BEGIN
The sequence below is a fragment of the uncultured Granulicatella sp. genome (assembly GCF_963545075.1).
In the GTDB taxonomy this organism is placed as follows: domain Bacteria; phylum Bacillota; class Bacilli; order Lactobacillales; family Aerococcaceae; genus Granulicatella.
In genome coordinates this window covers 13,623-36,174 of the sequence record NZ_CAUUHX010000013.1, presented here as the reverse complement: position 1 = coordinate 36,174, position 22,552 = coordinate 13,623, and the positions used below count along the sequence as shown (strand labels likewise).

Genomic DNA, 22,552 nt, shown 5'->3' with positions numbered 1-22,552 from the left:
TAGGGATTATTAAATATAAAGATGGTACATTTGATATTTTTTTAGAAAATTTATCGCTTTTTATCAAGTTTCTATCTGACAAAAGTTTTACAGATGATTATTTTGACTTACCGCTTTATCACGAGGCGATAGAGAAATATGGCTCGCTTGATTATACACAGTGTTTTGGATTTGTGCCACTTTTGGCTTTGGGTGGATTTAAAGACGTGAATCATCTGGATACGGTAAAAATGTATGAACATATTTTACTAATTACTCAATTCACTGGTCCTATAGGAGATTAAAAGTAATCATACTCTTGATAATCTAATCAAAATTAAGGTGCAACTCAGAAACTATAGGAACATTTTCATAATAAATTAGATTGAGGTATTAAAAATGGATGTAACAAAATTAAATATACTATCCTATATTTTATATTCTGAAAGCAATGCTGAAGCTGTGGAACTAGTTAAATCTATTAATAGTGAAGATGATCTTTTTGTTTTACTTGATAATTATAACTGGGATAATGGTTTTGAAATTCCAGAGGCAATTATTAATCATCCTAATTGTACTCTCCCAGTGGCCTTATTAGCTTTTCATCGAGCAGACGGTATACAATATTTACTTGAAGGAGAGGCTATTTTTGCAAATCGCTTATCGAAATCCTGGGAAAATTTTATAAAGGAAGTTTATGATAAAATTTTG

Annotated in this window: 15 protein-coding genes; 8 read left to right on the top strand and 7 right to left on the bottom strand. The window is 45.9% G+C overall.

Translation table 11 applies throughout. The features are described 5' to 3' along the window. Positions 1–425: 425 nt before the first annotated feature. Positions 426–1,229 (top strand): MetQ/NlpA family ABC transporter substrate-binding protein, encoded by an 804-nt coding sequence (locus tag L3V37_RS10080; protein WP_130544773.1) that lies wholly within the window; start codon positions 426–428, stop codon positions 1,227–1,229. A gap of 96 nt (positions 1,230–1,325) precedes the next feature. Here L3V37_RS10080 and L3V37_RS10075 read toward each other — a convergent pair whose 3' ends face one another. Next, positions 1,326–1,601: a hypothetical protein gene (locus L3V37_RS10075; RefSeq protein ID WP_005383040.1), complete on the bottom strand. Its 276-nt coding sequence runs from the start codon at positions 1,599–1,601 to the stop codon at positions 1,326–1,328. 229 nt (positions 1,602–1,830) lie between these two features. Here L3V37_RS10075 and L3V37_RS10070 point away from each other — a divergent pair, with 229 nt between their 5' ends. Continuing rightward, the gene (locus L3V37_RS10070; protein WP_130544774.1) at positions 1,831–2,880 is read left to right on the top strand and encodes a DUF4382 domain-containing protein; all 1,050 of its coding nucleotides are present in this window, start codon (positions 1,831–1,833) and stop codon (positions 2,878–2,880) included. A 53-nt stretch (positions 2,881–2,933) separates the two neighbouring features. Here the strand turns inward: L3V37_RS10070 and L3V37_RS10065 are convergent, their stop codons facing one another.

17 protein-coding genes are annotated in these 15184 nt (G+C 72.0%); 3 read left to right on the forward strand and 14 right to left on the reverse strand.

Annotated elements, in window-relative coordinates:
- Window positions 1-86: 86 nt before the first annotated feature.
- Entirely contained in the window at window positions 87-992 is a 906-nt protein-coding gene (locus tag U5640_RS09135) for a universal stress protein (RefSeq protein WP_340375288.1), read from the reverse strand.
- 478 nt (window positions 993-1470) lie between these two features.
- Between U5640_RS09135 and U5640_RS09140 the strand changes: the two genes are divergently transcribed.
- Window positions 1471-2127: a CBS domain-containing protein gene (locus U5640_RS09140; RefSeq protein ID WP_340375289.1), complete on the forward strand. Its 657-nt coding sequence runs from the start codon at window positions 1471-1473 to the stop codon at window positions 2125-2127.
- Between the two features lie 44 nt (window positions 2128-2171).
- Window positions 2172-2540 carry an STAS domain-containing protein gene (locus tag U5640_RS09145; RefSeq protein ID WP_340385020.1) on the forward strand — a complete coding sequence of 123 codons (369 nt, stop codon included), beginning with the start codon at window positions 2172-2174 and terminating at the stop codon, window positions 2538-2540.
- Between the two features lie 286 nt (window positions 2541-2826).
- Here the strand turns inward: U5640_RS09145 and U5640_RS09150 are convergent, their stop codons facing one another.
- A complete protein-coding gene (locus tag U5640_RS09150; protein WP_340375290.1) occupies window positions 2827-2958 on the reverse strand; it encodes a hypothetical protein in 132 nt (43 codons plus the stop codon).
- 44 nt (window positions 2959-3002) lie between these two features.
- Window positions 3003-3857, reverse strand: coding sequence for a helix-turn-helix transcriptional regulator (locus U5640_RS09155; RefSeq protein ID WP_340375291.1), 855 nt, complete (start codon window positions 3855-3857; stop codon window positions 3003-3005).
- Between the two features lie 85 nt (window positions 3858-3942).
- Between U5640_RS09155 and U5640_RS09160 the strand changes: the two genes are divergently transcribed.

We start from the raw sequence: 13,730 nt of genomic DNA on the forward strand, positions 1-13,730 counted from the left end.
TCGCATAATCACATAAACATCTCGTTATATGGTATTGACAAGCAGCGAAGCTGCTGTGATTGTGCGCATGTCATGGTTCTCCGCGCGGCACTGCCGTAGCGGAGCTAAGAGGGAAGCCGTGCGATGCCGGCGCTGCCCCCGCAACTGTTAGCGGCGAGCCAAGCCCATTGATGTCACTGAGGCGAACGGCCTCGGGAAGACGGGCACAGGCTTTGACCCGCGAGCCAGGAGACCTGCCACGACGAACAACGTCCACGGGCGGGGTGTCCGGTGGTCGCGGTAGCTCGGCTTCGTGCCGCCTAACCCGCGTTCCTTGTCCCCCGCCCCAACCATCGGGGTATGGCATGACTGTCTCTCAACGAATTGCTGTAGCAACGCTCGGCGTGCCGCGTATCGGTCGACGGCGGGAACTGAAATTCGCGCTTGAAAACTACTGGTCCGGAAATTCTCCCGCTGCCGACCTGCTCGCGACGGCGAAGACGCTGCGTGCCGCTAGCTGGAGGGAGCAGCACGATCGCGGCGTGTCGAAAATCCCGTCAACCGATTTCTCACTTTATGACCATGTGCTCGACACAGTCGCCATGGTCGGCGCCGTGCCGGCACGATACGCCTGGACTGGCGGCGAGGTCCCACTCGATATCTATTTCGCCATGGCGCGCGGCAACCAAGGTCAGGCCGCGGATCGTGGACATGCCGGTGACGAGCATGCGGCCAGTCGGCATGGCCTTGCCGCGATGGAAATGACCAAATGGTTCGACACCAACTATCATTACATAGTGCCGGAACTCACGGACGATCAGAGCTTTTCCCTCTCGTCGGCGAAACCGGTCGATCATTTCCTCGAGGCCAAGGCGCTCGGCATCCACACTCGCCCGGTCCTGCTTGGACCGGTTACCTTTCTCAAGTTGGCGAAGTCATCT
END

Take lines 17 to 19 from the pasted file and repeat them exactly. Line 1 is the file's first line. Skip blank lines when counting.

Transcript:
- Between the two features lie 286 nt (window positions 2541-2826).
- Here the strand turns inward: U5640_RS09145 and U5640_RS09150 are convergent, their stop codons facing one another.
- A complete protein-coding gene (locus tag U5640_RS09150; protein WP_340375290.1) occupies window positions 2827-2958 on the reverse strand; it encodes a hypothetical protein in 132 nt (43 codons plus the stop codon).